Reigning powerman Raila Odinga and his legal brain Senator James Orengo want Kenya to hold a referendum before July.
Listen, Mr Odinga's urgency for the presidency must not become an emergency for Kenyans.
We must not be stampeded into a plebiscite. One, Kenyans have been taught, by Mr Odinga & Co, that elections divide them; cause them to fight; embitter them, and drive their economy southwards.
Two, the process of collection and collation of views on the Kenya they want has not been concluded, nor have the final findings by the Building Bridges Initiative (BBI) been agreed and ratified.
In fact, there should be no consultative forums before BBI completes its work. In fact, Mr Odinga, the principal owner of BBI, should explain the loud silence on the national conference mooted at the launch of the initiative's report last November.
Three, painstakingly and diligently, Kenya must put in place the infrastructure that will ensure and guarantee a referendum that is free and fair, verifiable and accountable.
Such infrastructure must also ensure and guarantee that Kenyans understand what the poll means and portends for the future.
At the General Election we choose leaders, but in a referendum we will be voting for an idea. We will vote to accept or reject a proposal meant to bring about change.
We need to be educated on this, especially because it appears there may be myriad proposals on the table.
Four, to argue that a June plebiscite will be unconnected to the 2022 General Election is to mislead people in order to misuse them. It is increasingly clear that BBI is Mr Odinga and Mr Odinga is BBI.
Just as the 1983 snap General Election will be forever about ejecting Charles Njonjo and allies from the system, so will this plebiscite be about Mr Odinga and BBI.
The momentum it is expected to create is intended to carry him into the 2022 presidential poll and into State House.
Five, to suggest that the Independent Electoral and Boundaries Commission (IEBC) is adequately prepared to manage a poll, or that it could inspire confidence in its management of one is transparent fiction.
It flies in the face of history, and the available evidence, on the performance of IEBC.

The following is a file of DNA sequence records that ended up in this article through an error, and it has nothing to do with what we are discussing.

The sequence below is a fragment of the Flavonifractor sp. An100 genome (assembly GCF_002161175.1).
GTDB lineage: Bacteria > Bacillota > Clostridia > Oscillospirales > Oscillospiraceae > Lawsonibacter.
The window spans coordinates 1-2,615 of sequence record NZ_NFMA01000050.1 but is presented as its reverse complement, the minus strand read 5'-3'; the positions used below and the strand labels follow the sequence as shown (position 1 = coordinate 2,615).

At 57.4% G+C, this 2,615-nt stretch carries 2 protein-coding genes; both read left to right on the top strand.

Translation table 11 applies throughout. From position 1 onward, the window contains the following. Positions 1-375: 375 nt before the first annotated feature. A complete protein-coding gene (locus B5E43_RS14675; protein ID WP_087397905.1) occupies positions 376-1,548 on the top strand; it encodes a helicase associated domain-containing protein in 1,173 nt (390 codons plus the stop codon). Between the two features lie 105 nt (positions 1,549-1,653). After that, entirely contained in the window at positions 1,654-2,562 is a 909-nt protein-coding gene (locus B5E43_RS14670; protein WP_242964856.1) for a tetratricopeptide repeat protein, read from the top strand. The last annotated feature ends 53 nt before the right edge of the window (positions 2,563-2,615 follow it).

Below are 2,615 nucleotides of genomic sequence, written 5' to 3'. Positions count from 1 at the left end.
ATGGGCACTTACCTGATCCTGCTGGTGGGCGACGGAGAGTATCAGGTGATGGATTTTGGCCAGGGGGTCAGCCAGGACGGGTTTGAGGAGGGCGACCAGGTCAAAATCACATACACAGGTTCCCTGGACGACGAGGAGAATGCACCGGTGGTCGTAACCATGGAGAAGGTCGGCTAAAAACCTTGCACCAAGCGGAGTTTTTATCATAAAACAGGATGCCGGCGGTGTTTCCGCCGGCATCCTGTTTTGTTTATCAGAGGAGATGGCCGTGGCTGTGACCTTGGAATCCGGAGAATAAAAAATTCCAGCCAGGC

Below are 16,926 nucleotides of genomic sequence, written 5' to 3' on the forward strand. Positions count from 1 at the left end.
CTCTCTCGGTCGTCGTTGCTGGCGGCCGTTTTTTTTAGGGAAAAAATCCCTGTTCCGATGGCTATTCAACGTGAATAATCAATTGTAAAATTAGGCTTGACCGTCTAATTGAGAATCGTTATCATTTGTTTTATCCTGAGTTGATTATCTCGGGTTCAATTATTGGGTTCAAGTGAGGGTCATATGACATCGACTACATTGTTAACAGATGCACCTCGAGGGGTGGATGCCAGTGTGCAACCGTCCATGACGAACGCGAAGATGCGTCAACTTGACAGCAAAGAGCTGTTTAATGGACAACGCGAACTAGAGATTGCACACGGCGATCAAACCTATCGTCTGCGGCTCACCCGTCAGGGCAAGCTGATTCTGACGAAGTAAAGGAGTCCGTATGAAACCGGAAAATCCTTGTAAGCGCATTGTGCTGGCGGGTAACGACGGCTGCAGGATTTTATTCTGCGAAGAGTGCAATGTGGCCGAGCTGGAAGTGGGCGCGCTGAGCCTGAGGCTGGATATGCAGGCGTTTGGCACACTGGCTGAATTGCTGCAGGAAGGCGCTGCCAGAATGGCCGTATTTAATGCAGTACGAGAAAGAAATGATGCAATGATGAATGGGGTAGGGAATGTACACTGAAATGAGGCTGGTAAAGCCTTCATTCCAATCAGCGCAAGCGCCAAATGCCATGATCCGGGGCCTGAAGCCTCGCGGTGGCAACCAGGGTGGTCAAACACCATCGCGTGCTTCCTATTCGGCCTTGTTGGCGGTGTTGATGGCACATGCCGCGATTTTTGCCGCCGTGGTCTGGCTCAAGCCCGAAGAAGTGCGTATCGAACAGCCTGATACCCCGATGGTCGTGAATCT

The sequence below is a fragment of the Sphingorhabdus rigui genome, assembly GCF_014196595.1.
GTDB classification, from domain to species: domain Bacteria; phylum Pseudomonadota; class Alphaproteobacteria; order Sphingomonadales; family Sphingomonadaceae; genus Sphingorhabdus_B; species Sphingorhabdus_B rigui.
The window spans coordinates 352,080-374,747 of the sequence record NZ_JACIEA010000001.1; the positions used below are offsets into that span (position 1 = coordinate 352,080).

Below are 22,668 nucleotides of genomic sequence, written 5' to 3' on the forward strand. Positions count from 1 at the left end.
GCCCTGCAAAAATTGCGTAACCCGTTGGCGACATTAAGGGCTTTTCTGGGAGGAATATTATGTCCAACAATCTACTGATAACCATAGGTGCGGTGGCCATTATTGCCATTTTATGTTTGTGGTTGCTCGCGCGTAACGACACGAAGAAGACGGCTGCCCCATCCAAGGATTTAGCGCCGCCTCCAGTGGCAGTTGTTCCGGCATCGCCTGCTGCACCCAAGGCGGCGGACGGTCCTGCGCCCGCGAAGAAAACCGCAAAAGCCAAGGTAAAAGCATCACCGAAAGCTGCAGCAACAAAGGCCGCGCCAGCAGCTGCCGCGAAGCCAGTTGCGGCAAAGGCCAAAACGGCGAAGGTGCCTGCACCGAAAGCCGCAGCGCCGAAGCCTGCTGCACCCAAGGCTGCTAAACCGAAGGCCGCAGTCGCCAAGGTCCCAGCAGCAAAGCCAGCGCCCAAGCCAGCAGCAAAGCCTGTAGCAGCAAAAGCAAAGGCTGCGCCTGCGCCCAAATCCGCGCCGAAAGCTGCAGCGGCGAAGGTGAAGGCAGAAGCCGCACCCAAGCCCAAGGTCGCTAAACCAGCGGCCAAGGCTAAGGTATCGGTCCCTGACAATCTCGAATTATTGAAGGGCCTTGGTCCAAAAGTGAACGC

And it is therefore heartbreaking that Mr Odinga would be silent about the IEBC elephant in the electoral room in 2020.
He has previously consistently complained about the incompetence and propensity for rigging of poll umpires at every election since 1997.
Last, the real tragedy, however, is that the governing Jubilee Party and Mr Odinga's Orange Democratic Movement (ODM) would pretend they are ready for change or ready to change Kenya; they are not.
They still have the same mindsets, skills sets and tool kits they had when creating, witnessing, yet abetting Kenya's myriad problems.
Politicians cannot champion change if they do not change. But consider the following.
One. On February 28, 2014, the axis fronted by Mr Hassan Joho and Mr Ababu Namwamba was bound to beat Mr Odinga's allies to the leadership of ODM at Kasarani. Rented goons in black suits violently intervened.
They upended tables and chairs, scattered the ballot boxes and ballots and ransacked the polling station before disbelieving electors, candidates, diplomats, TV crews and audiences.
Thereafter, Mr Odinga handpicked the current office holders. Indeed, Mr Odinga is notorious for imposing candidates rather than allowing constituents to nominate, through fair and free elections, their candidates.
A party that cannot practise internal democracy cannot lead change or Kenya democratically. It must remove the log in its eye to see the speck in collective Kenyan eye.
Two. In September 8, 2016, some 11 parties were dissolved and merged to form Jubilee. Vague promises about polls were made, but none has been called since. Interim officials rule the roost.
Even a meeting of Jubilee's Parliamentary Group is dreaded by the high command. Why? A civil war will break out between factions allied to President Kenyatta and Deputy President William Ruto.
All parties should first internally ready themselves for change by reinventing themselves. This means injection of new ideas, directions, strategies and leaders to tackle age-old challenges bedevilling Kenya.
Last, serious parties would have respected magisterial works and reports by Justices Johann Kriegler and Philip Waki on Kenya's poll chaos and historical injustices; Mr Paul Ndung'u's on land, and by the Truth and Reconciliation Commission.
They would have vouched for implementation of the above — not formation of BBI — and demonstrated how to save public money.